Well, Alejandro González Iñárritu's Birdman was made to look as though it was filmed in one shot. It obviously wasn't, but making it look like it was must've been no small feat for the filmmakers, namely the film's world-class DP Emmanuel Lubezki and editors Douglas Crise and Stephen Mirrone. However, Variety Artisans sheds some light on Birdman's digital intermediate colorist, Steve Scott, who had to solve the unique problem of color correcting and grading the frames that were constantly on the move. He shares his experience, as well as the collected effort it took to pull this film off, in the video below:

So much goes into selling the illusion of continuity. For Birdman, Lubezki's cinematography had to be nothing short of miraculous -- moving the camera so seamlessly that it never became disjointed. Crise and Mirrone had to be right on the money with finding good transitions as to not give away cuts (their safe haven being mostly in pans). Scott, like the film's editors, had the same objective, only instead of editing the flow of images, he edited the flow of color in the images, and his work helped make the film what it is now -- a single-shot feature film made up of hundreds of shots.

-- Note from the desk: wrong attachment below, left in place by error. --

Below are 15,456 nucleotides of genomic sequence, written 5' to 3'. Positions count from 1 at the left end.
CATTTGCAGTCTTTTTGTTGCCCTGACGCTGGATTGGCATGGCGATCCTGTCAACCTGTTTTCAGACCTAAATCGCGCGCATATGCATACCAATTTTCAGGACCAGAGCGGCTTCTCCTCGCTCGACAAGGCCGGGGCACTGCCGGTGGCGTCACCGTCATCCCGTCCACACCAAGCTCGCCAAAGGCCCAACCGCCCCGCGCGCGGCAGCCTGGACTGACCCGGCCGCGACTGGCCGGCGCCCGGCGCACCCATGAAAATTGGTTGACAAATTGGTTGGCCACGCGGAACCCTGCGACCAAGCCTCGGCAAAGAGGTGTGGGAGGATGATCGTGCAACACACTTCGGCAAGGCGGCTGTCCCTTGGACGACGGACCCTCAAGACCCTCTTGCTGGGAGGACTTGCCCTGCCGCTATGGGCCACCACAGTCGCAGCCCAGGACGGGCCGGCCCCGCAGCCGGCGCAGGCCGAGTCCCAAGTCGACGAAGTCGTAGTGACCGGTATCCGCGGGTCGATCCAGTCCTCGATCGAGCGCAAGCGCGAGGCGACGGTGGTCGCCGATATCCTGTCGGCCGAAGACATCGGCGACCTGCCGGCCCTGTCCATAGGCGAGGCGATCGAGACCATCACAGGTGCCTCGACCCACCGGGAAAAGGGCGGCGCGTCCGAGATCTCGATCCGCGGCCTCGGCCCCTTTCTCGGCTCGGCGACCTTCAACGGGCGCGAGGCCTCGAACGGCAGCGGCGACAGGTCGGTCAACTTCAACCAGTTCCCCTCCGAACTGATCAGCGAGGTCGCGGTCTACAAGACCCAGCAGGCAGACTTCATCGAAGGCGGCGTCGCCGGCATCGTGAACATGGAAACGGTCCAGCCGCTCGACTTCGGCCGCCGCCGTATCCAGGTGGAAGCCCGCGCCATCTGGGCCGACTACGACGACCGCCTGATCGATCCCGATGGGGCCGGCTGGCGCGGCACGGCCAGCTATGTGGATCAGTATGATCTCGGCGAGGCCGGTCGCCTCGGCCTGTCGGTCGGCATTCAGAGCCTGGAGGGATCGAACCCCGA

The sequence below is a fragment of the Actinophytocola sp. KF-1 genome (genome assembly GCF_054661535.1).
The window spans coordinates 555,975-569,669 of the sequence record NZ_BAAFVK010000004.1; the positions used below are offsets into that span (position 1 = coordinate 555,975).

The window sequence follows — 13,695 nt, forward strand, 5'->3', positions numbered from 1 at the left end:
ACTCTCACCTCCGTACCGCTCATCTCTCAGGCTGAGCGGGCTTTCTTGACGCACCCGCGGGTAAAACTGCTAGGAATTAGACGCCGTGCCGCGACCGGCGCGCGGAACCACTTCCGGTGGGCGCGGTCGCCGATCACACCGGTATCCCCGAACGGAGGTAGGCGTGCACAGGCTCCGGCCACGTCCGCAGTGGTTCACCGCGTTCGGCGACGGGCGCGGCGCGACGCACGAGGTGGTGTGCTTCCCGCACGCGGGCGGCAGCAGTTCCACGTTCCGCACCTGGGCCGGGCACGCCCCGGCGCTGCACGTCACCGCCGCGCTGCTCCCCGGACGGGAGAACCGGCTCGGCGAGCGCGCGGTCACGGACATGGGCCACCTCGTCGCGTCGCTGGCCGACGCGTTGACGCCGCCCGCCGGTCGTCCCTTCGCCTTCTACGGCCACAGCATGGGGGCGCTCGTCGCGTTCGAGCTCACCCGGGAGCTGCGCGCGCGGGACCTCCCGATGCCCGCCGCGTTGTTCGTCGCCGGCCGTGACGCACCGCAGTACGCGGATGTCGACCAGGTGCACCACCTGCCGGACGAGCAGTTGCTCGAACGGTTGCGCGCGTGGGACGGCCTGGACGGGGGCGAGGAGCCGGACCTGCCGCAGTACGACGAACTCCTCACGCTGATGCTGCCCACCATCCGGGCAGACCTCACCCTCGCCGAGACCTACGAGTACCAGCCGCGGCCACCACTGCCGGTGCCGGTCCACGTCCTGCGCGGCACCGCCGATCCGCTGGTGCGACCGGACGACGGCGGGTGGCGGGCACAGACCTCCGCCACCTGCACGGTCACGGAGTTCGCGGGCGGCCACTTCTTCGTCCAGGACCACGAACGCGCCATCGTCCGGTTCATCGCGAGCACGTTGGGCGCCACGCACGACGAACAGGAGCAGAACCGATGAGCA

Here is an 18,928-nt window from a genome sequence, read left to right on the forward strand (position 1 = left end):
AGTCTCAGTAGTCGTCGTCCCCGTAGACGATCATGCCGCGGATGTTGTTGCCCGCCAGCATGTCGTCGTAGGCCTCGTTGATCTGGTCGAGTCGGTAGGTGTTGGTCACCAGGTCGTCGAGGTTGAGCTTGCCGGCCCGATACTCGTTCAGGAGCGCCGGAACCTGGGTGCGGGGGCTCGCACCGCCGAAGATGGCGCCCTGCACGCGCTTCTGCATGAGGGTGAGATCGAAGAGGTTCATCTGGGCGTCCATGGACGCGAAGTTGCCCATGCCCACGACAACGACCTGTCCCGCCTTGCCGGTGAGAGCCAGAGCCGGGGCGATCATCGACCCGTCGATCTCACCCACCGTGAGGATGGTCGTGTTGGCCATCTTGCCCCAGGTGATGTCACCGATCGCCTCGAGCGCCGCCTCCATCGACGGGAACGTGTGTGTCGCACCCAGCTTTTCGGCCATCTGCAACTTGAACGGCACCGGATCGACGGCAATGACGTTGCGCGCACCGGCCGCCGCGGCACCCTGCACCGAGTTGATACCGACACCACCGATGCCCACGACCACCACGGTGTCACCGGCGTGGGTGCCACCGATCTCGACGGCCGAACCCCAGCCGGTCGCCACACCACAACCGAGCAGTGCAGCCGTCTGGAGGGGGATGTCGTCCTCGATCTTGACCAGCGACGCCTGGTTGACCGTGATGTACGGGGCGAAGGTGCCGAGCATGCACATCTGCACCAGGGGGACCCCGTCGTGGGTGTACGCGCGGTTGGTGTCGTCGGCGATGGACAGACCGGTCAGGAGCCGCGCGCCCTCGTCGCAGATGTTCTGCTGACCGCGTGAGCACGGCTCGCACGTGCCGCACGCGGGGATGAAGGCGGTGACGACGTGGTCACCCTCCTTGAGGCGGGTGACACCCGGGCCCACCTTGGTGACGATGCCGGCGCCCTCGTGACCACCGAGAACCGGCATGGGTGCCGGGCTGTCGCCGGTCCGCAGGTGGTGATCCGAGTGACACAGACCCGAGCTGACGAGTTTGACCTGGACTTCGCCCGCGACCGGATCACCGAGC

Really, it takes the effort of the whole team to make something this complicated a reality. Once the goal is set, everyone must pool their creative resources, whether they be in cinematography, editing, color grading, writing, directing, in order for it to work. Think of each contribution as a selling point for the illusion of a single take. The video shows that without Chivo, the movement of the camera wouldn't have been a selling point. Without the Crise and Mirrone, the editing wouldn't have been have been a selling point. Even without Scott, the  control and expression of the constantly changing color and light wouldn't have been a selling point.

Here's the trailer to Birdman, just in case the incredible feat of the filmmakers, as well as the promise of both Michael Keaton and Edward Norton running around in their underwear didn't convince you to see it.

Source: Variety